2. You know, I never caught that bit of irony in Jurassic Park. Obvious now that you point it out. Thanks.

  3. I’m sure many of us only ‘saw’ the irony on the subconscious level. I never thought of that angle.

    I thought of the irony of spending so much on automated safety systems that still rely so much on the honesty, integrity, or competence of men.

    • K.M. Weiland | @KMWeiland says

      I’ve only seen the movie a gazillion times, and I never consciously processed it myself until this most recent viewing.

  4. I’ve never seen “Jurassic Park” from that viewpoint. I’ve always considered it as a lesson in hubris. You think you can control nature and have it at your beck and call … but nature finds a way to circumvent it.

    Very interesting. Thank you for sharing your thoughts.

    • I think of the hubris in Jurassic Park as just another level of irony – in which hubris is shattered by the very thing that hubris had built.

    • K.M. Weiland | @KMWeiland says

      The great thing about this film is how beautifully layered it is. There is so much to be found under its surface.

  5. Terry Vogelaar says

    My story has some dramatic irony, but could use a bit more of it. It is about someone who doesn’t trust the economy and starts his own super-secure economic system, but it backfires on him because it is not reliable.

  6. Gary Stephens says

    I have to say, I’m one that did catch this long ago but moved on. I LOVE Jurassic Park. I know this hasn’t a thing to do with writing a novel, but I so fondly remember my sister and brother in law taking my mom and myself to see the movie when it first came out. I thought it was a cartoon, I hadn’t heard of the movie yet. When we saw it, my eyes were swollen as big as baseballs! As I see it again and again I see the layering that you mention. What a movie! What a story! P.S. just finished your Outlining book Katie. I was always one for outlining although your book certainly help me polish that up!

    • K.M. Weiland | @KMWeiland says

      Hah, yes, I was feeling very clever for having finally picked up on this little aspect of the movie–only to google for “spared no expense” pix and discover there are only a gazillion memes out there about it. So you were way ahead of me!

      So glad you enjoyed Outlining Your Novel!

  7. JSchuler says

    I dunno. That example actually bugged me enough about JP that I considered it a borderline plot hole at the time when it was in theaters.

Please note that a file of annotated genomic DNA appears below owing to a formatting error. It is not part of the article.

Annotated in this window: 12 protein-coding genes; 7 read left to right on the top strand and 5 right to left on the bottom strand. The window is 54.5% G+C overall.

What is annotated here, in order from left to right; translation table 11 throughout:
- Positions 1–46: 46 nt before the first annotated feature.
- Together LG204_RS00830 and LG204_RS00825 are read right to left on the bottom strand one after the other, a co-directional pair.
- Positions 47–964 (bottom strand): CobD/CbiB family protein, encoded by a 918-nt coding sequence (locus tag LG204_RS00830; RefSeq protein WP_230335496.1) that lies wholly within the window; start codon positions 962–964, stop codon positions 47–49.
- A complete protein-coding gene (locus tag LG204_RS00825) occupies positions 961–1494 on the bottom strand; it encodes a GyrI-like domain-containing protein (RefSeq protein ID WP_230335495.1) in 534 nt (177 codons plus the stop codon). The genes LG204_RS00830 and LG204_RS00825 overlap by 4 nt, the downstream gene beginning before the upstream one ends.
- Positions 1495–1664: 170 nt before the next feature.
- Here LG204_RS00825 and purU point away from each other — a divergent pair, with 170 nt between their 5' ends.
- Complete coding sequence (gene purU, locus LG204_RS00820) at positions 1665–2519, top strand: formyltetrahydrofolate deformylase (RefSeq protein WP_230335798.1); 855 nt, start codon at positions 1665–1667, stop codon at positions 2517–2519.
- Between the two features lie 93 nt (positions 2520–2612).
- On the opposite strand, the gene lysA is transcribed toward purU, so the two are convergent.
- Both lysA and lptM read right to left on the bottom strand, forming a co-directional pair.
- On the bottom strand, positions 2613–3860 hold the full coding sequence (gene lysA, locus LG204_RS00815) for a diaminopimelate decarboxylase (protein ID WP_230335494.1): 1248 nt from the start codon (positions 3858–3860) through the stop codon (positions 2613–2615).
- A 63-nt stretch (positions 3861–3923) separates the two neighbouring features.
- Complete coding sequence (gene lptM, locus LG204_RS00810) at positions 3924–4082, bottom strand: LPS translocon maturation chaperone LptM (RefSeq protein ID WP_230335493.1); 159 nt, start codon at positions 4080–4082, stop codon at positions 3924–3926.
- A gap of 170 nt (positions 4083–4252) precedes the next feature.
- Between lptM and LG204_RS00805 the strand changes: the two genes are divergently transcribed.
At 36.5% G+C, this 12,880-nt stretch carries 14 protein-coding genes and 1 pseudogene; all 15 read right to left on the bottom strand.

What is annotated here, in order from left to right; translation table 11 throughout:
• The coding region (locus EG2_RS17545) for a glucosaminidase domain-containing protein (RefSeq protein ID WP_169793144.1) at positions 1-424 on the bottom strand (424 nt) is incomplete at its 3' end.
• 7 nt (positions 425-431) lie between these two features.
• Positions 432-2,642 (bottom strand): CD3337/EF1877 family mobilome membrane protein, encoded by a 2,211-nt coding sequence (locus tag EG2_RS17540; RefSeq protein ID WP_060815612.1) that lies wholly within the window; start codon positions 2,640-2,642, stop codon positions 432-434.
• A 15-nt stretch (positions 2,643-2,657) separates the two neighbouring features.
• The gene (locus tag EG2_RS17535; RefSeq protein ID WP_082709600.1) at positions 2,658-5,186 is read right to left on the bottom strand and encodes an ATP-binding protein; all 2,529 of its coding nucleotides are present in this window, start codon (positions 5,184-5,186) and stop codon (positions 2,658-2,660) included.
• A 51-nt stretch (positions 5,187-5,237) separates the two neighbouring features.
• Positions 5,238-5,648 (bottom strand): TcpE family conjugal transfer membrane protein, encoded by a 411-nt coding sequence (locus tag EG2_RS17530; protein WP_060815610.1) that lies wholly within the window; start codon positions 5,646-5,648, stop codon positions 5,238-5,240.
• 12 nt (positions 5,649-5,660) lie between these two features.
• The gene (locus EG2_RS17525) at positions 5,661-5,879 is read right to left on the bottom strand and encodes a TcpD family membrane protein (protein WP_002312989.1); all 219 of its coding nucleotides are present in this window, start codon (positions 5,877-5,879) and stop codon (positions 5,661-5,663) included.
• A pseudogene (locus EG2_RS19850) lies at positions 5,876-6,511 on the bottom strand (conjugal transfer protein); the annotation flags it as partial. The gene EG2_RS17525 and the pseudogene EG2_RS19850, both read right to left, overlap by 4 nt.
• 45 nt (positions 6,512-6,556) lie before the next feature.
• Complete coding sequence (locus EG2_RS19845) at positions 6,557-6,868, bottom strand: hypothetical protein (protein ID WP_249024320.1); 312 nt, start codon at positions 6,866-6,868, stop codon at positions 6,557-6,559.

• K.M. Weiland | @KMWeiland says

      Really? I don’t see it that way at all.

      • JSchuler says

        It’s because I don’t believe the decision is ever explained. As you say, on everything else, Hammond really does spare no expense. The computer system itself is no exception; it’s not as if Hammond doesn’t value Nedry’s job. To me, it came off as Hammond acting out of character to pick up the idiot ball.

        • K.M. Weiland | @KMWeiland says

          Which is a good point, although I always took it to be a good example of how Hammond was willing to spare no expense on the *show* of it all, but wasn’t responsible enough to lay out the money where it really mattered. Because when you think about it, his hiring of Nedry really isn’t inconsistent. His command crew consists of a total of three people: hardly a monetary outlay.

          • JSchuler says

            Hmm. I’m not really sure how much can be taken from the number of characters presented. JP is huge, and should require an army (not small) of maintenance crews to keep operational. We see a crowd of animal wranglers in the opening scene used to transfer a raptor. There is an entire team of technicians working in the hatchery. Yet, these people all disappear before the plot hits the fan (It might have something to do with the approaching storm, but then why keep the kids on?).

            And Hammond isn’t just a showman. He did coordinate a global DNA hunt. He did fund and assemble the team of geneticists necessary to bring back the dinosaurs. He got the right engineers to build pens for creatures the likes of which the world hadn’t seen for millions of years. In the book a great deal is made of the cutting-edge geothermal plants that power the island. The guy is no pretender. The number of accomplishments necessary to get where he got is already staggering. In the book, he even has a failsafe built in if it all goes wrong that the dinosaurs cannot synthesize a vital protein and will die without a properly managed diet provided by the handlers.

            It’s only Nedry where he falls down, and there’s no explanation for it.

          • K.M. Weiland | @KMWeiland says

            I haven’t read the book, so I can’t comment there. But if you’ll recall, there is an actual statement in the movie, by Nedry, about how he designed the system to be operated by minimal staff. As presented in the movie, I think Hammond *is* a bit of a pretender. He was a genius in many ways, but he was first and foremost the showman, as illustrated in his story about his invisible flea circus.